A giant $2 billion project that could have potentially defined President Jakaya Kikwete's legacy is being held back by corruption, government bureaucracy and lack of political will, THISDAY can reveal today.
The proposed 2,100 megawatt (MW) Stiegler's Gorge hydro-power station was initiated by former President Julius Nyerere's government, but successive administrations under presidents Ali Hassan Mwinyi, Benjamin Mkapa and now Kikwete have all somehow failed to implement the project.
A detailed feasibility on the project funded by the Norwegian government was carried out in the early 1980s and showed enormous benefits from the envisaged power plant, but the initiative has since been shelved for decades.
The official explanation from the government has been a lack of funds, but well-placed sources have revealed to THISDAY how large-scale corruption may have played a prominent role in sabotaging the project.
"Powerful business tycoons and senior government officials who have been benefiting from corrupt contracts in emergency power generation deals such as Richmond, IPTL and others have been systematically blocking the Stiegler's Gorge project," said an official close to the government.
"Kikwete himself has been misled into thinking that this project is too big and too costly, hence it would take too long to build the power plant. The president has now falsely given up hope of implementing this project during his ten-year rule."
President Kikwete told Parliament last month that it could take up to a decade for the proposed Stiegler's Gorge hydro-power station to be up and running.
But experts told THISDAY the president could have been deliberately misled by senior government officials into thinking construction of the project could not be possible.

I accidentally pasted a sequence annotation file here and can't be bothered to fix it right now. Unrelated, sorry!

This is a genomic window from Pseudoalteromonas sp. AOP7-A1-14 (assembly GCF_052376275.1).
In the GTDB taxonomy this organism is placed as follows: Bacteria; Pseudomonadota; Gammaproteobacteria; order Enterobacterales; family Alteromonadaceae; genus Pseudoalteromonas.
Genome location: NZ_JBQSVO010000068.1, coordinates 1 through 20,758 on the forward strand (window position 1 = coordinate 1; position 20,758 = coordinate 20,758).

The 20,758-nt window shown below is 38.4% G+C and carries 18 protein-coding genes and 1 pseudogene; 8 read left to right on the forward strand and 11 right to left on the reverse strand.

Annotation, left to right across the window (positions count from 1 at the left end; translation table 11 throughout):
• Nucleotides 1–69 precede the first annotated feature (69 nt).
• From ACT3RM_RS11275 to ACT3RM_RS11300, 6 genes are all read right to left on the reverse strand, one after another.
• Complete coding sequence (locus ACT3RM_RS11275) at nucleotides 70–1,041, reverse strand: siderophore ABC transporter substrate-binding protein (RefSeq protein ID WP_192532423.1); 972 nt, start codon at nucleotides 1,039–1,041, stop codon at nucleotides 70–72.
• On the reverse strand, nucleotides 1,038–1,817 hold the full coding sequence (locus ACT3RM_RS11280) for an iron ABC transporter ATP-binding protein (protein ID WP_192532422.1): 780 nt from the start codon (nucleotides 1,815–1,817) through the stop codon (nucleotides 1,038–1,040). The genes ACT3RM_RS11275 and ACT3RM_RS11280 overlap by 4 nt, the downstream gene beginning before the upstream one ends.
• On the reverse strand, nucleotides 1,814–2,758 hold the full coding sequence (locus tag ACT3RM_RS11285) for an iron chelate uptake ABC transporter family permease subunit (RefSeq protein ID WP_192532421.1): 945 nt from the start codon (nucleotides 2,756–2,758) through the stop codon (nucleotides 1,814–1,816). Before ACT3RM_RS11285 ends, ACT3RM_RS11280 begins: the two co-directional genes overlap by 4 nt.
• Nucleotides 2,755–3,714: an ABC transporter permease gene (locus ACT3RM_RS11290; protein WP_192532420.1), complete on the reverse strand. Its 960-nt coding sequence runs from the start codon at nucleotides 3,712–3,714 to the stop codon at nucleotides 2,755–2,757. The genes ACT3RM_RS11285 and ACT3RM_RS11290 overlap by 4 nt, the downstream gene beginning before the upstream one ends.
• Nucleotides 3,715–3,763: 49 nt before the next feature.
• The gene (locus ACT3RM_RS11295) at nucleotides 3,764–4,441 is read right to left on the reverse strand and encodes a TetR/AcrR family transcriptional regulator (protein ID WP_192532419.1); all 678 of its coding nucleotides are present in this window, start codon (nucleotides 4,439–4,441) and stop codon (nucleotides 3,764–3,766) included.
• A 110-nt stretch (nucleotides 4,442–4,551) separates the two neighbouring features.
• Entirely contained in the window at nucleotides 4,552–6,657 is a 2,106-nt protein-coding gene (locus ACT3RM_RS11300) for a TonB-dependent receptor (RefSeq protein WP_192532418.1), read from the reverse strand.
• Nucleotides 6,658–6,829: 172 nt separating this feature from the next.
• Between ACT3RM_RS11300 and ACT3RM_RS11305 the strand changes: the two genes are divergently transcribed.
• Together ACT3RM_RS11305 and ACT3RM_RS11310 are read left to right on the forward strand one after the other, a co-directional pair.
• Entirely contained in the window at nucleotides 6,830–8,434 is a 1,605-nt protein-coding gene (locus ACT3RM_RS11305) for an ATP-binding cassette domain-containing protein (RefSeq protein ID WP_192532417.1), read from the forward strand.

"There are some senior people in government who are benefiting from the ongoing power rationing because it gives them the chance to get illegal kickbacks from emergency power generation contracts," said one official in the energy sector.
"If the Stiegler's Gorge power plant was built and starts generating 2,100 MW, it would mean the end of Songas, IPTL, Dowans and other similar projects."
Tanzania has energy demand close to 900 MW capacity, but produces less than 800 MW.
The state-run Tanzania Electric Supply Company (TANESCO) has for the past two weeks been carrying out power rationing countrywide after a drought at hydro-power stations and breakdowns at gas turbines eroded electricity supplies to the national power grid.
If the Stiegler's Gorge power plant was built, Tanzania would have more than 1,000 MW of excess electricity.
According to the Director-General of the state-run Rufiji Basin Development Authority (RUBADA), Aloyce Masanja, it was feasible to construct the power plant in just five years using Brazilian technology.
"Stiegler's Gorge will be a source of cheap, abundant energy ... The power will be at a low cost of around 2 US Cents per kilowatt hour," he told THISDAY in an interview in Dar es Salaam.
Average electricity tariffs currently stand at 111 shillings per kilo-watt hour (kWh), against an average power generating cost of 152 shilling per kWh.
Masanja said construction of the Stiegler's Gorge project could be completed within just five years, contrary to claims that it could take decades to build the power station.
The project would involve installation of three giant underground turbines, each with the capacity of producing 700-megawatts of electricity.